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The Vijay Hazare Trophy has remained elusive for Bengal, who have lost the title match thrice in the last four years. Bengal coach WV Raman chuckles at that statistic — he coached Tamil Nadu in 2009 and 2010 when Bengal ended up second best, and will be keen to give one back to the side.
Raman will be pinning his hopes on Wriddhiman Saha, who is on a golden run with six consecutive half-centuries in the competition. One has to go back a long way to find a similar run, when Arun Lal scored four consecutive centuries in the Ranji Trophy, three decades back. Anustup Mazumdar, another copybook compact-looking batsman, will also be keen to contribute substantially, like he did in the longer format. With Sreevats Goswami in reasonable touch, Bengal bat deep.
Ganguly, desperate for runs (53 runs from five games, with highest of 24 in the semifinal) and seeking justification for playing the tournament as a warm-up to the IPL, will be relieved to bid adieu to Palam’s slow-low pitch and walk into the Ferozeshah Kotla.
Ajit Agarkar, Ganguly’s trusted bowling option in Team India, will be walking out with him for the toss. Agarkar too has a few points to prove, after being given the captaincy unexpectedly in the one-dayers, just like he was dropped from the squad in the longer version.
Mumbai too have failed to win silverware in two seasons and will bank on their strong record in finals across formats. Mumbai incidentally has won two finals against Bengal in the past, both in longer version, and will hoping for an encore.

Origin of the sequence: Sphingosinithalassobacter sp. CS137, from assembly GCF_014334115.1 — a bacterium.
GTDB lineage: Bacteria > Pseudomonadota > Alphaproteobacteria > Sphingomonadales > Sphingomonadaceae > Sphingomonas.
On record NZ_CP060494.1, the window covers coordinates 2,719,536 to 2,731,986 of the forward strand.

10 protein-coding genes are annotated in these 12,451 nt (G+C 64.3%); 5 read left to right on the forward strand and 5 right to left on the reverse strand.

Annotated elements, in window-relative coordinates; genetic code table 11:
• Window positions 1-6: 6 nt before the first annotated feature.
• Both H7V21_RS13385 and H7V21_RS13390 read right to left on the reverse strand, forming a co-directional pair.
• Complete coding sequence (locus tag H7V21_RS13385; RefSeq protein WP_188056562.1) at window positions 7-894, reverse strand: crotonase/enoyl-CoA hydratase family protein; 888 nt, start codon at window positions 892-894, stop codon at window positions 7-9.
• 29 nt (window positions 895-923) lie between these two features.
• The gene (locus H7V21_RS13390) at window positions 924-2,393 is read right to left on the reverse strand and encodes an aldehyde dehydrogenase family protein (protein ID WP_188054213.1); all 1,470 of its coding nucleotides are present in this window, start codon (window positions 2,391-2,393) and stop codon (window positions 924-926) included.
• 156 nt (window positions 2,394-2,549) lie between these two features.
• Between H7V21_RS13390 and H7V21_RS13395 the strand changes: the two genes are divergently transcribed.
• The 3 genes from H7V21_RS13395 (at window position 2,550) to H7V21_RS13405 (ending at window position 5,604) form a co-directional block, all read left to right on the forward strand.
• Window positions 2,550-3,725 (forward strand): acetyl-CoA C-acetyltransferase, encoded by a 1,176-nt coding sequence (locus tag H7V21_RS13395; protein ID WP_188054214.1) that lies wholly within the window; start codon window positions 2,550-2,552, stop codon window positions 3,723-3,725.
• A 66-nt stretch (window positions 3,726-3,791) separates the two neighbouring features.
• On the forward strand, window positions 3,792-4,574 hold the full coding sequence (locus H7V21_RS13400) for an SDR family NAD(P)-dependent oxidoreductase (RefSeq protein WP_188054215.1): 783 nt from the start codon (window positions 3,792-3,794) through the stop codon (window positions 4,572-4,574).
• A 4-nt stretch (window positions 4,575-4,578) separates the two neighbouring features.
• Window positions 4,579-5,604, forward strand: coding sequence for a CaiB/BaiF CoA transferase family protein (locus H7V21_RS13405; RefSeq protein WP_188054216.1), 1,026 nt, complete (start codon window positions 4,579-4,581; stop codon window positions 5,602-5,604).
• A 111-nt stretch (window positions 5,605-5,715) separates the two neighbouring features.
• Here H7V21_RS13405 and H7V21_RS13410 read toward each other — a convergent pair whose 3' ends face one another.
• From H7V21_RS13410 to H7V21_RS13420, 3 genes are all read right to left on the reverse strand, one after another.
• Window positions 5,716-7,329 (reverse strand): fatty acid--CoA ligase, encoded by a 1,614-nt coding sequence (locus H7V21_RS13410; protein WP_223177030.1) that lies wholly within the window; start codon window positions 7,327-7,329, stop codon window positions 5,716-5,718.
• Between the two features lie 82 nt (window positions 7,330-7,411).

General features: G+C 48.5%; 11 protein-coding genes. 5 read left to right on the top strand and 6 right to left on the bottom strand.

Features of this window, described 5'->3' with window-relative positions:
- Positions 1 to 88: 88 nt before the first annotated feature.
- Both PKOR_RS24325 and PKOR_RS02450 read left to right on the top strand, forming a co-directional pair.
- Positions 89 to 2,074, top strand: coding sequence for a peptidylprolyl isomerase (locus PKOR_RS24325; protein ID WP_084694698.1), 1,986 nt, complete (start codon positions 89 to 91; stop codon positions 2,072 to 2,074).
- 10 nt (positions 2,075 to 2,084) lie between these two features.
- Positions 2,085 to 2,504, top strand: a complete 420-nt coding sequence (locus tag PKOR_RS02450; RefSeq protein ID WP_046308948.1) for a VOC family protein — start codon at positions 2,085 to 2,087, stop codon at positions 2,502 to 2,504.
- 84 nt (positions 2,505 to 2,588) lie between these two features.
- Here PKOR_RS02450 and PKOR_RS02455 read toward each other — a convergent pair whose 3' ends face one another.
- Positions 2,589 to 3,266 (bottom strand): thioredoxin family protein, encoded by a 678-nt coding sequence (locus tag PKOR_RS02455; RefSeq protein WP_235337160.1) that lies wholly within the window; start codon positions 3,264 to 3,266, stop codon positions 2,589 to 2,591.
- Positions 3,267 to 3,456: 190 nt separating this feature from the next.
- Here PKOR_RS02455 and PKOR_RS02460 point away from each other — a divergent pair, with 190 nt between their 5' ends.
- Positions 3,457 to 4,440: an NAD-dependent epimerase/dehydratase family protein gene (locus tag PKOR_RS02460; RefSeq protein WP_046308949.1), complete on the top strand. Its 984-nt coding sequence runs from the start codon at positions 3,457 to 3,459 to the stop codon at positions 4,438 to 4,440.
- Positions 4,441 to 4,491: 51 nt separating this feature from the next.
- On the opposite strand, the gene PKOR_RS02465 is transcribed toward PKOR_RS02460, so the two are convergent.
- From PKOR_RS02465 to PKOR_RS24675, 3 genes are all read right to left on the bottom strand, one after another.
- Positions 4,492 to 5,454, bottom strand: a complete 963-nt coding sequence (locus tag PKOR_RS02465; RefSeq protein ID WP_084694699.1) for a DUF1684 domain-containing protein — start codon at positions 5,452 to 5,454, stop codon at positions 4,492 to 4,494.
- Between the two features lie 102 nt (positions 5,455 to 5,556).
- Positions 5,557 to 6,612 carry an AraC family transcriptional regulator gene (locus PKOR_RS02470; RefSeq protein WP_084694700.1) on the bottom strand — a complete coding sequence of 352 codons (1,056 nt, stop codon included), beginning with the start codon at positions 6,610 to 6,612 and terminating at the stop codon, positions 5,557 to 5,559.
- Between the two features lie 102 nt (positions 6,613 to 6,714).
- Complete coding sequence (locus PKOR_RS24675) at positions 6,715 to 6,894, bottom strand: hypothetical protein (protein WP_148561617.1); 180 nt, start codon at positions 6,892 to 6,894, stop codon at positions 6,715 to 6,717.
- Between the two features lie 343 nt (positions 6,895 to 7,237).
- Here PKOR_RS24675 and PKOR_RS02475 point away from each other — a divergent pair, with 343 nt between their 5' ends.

Doubts persist over Suryakumar Yadav’s availability due to an injured ankle but the rest of Mumbai batsmen have come good, with the opening pair of Wasim Jaffer and Ajinkya Rahane in prime form. The middle-order looks thin, with the onus on Abhishek Nayar to guide the side, but the depth in batting makes up for inexperience. Mumbai pacer Dhawal Kulkarni will be tested before any decision.
They, though, have the advantage of having already played twice on the Kotla square, winning both matches comfortably. The track, which offered seamers assistance in the first session during the early part of the tournament, has gone back to supporting batsmen and is expected to do the same in the final, with spinners likely to play a pivotal role.